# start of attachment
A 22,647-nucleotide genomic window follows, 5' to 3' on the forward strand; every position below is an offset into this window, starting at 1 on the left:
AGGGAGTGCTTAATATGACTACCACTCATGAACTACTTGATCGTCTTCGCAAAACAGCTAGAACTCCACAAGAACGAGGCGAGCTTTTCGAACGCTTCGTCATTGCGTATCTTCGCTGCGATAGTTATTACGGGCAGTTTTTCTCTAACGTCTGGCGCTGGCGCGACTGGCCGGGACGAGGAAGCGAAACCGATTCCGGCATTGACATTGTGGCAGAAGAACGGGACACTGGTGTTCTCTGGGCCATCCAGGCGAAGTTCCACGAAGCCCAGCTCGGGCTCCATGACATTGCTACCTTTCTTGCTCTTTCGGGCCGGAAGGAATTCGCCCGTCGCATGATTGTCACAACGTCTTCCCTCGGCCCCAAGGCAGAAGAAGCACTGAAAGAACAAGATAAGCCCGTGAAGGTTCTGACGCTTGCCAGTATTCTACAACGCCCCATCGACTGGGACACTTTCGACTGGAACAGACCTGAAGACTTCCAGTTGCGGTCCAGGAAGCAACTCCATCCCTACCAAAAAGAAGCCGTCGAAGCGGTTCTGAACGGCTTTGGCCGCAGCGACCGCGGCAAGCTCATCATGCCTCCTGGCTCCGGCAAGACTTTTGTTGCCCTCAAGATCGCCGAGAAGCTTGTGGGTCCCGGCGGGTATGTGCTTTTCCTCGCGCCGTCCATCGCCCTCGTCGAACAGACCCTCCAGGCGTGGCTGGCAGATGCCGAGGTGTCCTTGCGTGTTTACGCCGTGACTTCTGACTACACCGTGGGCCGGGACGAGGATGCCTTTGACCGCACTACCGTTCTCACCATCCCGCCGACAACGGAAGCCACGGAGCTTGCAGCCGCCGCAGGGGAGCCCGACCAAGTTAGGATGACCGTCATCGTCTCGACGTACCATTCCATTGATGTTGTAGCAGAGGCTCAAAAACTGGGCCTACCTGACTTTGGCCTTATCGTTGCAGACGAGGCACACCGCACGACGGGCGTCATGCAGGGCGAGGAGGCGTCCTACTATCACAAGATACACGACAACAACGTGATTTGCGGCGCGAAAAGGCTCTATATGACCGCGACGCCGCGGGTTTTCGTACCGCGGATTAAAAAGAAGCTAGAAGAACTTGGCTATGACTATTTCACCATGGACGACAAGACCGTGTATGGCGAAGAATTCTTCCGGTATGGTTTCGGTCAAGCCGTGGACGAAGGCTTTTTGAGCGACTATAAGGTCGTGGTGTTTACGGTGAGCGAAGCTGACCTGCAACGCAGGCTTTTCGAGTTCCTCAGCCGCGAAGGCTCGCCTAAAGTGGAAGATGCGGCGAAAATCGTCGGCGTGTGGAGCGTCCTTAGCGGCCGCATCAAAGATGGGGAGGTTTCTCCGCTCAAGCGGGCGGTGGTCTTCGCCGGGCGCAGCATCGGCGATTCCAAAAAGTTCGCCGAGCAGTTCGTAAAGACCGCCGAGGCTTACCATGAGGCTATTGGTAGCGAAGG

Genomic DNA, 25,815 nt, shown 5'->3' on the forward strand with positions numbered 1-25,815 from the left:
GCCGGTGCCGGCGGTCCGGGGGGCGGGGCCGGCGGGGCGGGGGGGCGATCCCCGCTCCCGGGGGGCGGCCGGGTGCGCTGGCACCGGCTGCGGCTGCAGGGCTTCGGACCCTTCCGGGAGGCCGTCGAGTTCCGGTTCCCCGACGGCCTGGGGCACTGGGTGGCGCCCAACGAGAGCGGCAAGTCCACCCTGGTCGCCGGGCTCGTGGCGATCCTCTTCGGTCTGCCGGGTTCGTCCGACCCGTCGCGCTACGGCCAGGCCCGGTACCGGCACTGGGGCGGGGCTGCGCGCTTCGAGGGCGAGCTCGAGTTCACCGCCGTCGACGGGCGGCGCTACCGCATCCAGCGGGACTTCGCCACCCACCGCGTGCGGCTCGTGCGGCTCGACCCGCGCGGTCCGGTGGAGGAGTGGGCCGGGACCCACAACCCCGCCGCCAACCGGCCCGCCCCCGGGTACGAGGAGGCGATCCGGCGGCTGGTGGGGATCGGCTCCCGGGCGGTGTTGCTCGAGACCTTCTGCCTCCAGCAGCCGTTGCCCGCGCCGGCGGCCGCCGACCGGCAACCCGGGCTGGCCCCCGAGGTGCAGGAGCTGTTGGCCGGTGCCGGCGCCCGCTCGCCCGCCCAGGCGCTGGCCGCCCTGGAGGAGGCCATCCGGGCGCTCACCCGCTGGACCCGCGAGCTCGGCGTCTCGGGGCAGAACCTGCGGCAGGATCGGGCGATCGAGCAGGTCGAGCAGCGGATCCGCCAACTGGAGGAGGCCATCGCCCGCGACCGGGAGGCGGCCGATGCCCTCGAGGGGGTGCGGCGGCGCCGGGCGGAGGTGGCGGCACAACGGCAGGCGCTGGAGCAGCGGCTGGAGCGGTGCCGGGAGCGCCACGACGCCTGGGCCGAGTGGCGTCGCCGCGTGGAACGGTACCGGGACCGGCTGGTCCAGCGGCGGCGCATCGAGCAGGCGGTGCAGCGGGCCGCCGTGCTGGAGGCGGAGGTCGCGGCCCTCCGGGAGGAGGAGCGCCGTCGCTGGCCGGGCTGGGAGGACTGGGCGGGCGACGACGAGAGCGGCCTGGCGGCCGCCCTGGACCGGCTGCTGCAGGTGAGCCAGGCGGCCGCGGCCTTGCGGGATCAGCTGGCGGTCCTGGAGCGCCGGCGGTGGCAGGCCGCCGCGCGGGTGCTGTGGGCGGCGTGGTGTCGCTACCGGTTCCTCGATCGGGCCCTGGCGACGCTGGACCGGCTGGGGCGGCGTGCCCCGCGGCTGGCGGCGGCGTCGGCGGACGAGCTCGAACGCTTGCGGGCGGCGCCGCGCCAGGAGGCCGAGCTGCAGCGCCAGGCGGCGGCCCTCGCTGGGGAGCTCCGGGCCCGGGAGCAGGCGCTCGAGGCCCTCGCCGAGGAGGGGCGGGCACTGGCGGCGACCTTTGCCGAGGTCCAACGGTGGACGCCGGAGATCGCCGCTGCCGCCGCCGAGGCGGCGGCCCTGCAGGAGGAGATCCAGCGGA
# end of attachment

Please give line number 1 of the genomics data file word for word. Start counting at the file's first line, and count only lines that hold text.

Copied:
A 22,647-nucleotide genomic window follows, 5' to 3' on the forward strand; every position below is an offset into this window, starting at 1 on the left: